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B&B Marketer of the Year AwardElisse Goldstein-Clark and her husband Dan took on a huge challenge in 2003 when they opened the Elkhorn Inn in a historic building in McDowell County, West Virginia. Since then, they’ve used just about every free or low-cost type of online marketing imaginable to attract guests from around the country and around the world.

“It’s just the two of us,” Elisse says. “We are, essentially, the Inn that the Internet makes possible — and social media is the key to that.”

Bringing National Attention to a Rural Area

Tucked away at the southern edge of West Virginia, McDowell County had been a literal disaster area when floods devastated it in 2002. It seems fitting that Elisse and Dan had both worked for FEMA, but it was their long experience living abroad that they most wanted to bring to their new venture. “Our goal was to create a place that we would like to stay,” Elisse says, “modeled after European villas we had stayed in.” They also intended “to kick-start the post-flood tourism economy of McDowell County by offering upscale accommodation and fine dining, and promoting the world-class tourism offerings of our area.”

They realized that they needed national media coverage to draw people to their remote corner of the world. Getting that attention has been a focus of Elisse’s tireless online efforts. “It is extremely time-consuming,” she confirms, “but the payoff in national recognition, media coverage, and increased, repeat, upscale business has been excellent.”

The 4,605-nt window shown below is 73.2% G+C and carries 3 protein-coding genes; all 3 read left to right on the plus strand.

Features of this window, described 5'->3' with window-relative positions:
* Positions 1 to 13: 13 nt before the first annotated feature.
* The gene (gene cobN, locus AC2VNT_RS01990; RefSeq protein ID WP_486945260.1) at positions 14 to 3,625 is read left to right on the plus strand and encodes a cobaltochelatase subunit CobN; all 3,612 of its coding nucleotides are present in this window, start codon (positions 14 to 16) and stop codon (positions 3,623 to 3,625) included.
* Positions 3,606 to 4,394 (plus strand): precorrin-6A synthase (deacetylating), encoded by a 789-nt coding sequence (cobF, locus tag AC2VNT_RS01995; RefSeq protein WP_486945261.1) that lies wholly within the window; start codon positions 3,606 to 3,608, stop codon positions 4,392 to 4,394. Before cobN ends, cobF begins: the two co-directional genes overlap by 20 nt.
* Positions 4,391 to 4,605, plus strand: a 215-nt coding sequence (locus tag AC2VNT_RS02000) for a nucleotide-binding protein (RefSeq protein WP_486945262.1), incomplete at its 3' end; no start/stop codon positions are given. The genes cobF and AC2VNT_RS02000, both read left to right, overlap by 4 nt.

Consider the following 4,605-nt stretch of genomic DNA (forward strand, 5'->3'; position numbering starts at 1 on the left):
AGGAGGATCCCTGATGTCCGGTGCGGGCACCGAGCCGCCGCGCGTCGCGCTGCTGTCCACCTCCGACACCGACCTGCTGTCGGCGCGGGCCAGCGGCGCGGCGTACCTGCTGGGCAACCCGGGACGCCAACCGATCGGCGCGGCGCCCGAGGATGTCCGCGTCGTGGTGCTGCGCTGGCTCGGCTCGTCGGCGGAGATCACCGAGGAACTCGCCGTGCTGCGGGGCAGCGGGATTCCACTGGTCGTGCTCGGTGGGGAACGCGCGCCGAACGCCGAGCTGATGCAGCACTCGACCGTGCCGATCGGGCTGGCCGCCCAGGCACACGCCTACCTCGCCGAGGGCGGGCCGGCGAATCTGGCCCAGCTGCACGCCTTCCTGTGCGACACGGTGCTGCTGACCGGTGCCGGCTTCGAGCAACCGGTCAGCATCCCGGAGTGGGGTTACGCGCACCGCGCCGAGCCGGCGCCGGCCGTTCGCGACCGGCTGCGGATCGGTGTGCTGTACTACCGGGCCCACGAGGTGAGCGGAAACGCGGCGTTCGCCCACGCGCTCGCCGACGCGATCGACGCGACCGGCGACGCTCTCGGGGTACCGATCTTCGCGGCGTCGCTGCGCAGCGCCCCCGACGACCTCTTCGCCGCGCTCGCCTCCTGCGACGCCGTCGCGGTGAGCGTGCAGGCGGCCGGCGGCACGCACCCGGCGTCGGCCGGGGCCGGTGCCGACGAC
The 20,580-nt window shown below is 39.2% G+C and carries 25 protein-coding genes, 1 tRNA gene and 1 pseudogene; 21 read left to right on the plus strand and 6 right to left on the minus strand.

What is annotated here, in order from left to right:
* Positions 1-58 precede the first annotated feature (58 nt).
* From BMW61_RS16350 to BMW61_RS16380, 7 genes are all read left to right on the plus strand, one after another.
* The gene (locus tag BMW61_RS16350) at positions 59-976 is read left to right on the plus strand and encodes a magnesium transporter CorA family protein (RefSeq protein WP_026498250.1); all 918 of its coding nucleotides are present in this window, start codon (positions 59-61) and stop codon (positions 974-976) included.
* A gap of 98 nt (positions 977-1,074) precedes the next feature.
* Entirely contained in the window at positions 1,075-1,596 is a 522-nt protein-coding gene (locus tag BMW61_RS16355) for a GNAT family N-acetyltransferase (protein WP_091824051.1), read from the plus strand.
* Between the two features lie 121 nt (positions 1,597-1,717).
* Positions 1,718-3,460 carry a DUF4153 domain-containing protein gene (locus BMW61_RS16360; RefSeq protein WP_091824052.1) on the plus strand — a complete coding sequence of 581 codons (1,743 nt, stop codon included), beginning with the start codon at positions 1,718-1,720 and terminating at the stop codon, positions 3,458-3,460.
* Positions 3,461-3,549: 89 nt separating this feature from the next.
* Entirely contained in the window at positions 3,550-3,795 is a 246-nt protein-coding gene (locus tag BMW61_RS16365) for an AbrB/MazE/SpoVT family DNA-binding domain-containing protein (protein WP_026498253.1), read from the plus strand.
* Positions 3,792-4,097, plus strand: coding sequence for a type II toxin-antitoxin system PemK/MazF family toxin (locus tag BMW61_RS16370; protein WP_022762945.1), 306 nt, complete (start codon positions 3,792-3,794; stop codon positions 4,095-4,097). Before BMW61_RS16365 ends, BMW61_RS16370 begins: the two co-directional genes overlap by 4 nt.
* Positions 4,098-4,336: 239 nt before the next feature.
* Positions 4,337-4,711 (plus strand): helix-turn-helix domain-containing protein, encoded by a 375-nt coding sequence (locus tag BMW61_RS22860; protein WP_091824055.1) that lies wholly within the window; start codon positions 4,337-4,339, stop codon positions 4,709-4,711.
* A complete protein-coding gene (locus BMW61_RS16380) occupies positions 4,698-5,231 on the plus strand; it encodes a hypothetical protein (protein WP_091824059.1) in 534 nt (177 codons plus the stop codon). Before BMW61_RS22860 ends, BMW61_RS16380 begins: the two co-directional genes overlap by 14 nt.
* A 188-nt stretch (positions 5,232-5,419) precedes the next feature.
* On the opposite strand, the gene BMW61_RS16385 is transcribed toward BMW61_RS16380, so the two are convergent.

IK_internetinn_elkhorntrain.jpgConstant and Consistent Use of Social Media

The innkeepers’ biggest marketing investment recently is an attractive new website that is compatible with mobile devices and offers online booking. With very little budget beyond that to spend on marketing, Elisse uses elbow grease to keep up with the inn’s many online outposts.

Day in and day out, Elisse posts photos, videos, and other content about the county and its activities through the inn’s accounts on Facebook, Twitter, YouTube, Pinterest, Instagram, and Foursquare. Elisse also contributes to Pinterest pages for McDowell County, runs a Yahoo! Group for historical railroading buffs, and participates in a LinkedIn group for innkeepers. She has also increased the number of blog posts on the inn’s blog, and she responds when appropriate to the HARO (Help A Reporter Out) leads she receives each day via e-mail.

An Innkeeper’s Hospitality, Extended to the Internet

Being helpful works. Whenever she promotes the inn online, Elisse is careful to do it appropriately — nothing spammy or pushy — and always while contributing something of value, such as photos, event information, or recipes. She also goes out of her way to be of service to interested journalists, filmmakers, photographers, bloggers, and the like.

Her constant engagement — along with the inn’s hospitality — has landed the B&B in general-purpose venues such as CNNTravel, and in niche publications that appeal to the travelers who will most enjoy McDowell County, including Wing World and RoadRunner magazines (motorcyclists), West Virginia Game & Fish (anglers), and ATV Illustrated (all-terrain vehicle enthusiasts). One group of ATV lovers flies in several times a year to sleep and dine at the inn and ride their ATVs, which the innkeepers now maintain for them.

Social media outreach has also brought the inn a lot more guests in the other niches they serve — especially foodies. Besides enjoying Dan’s gourmet cooking in the inn’s dining room, these guests book visits specifically to enjoy food-centered events such as a “Dinner in the Dining Car” weekend or a trip devoted to picking wild blackberries. Elisse and Dan create these events and then promote them to more than 1,400 “very active, engaged fans” on Facebook and more than 2,600 followers on Twitter.

It’s a lot of hard work to use the Internet as your conduit to the outside world, but Elisse thinks it’s worth it. “If you ever wonder what I’m doing at 3 a.m.,” she jokes, “picture a small woman on a big computer.”

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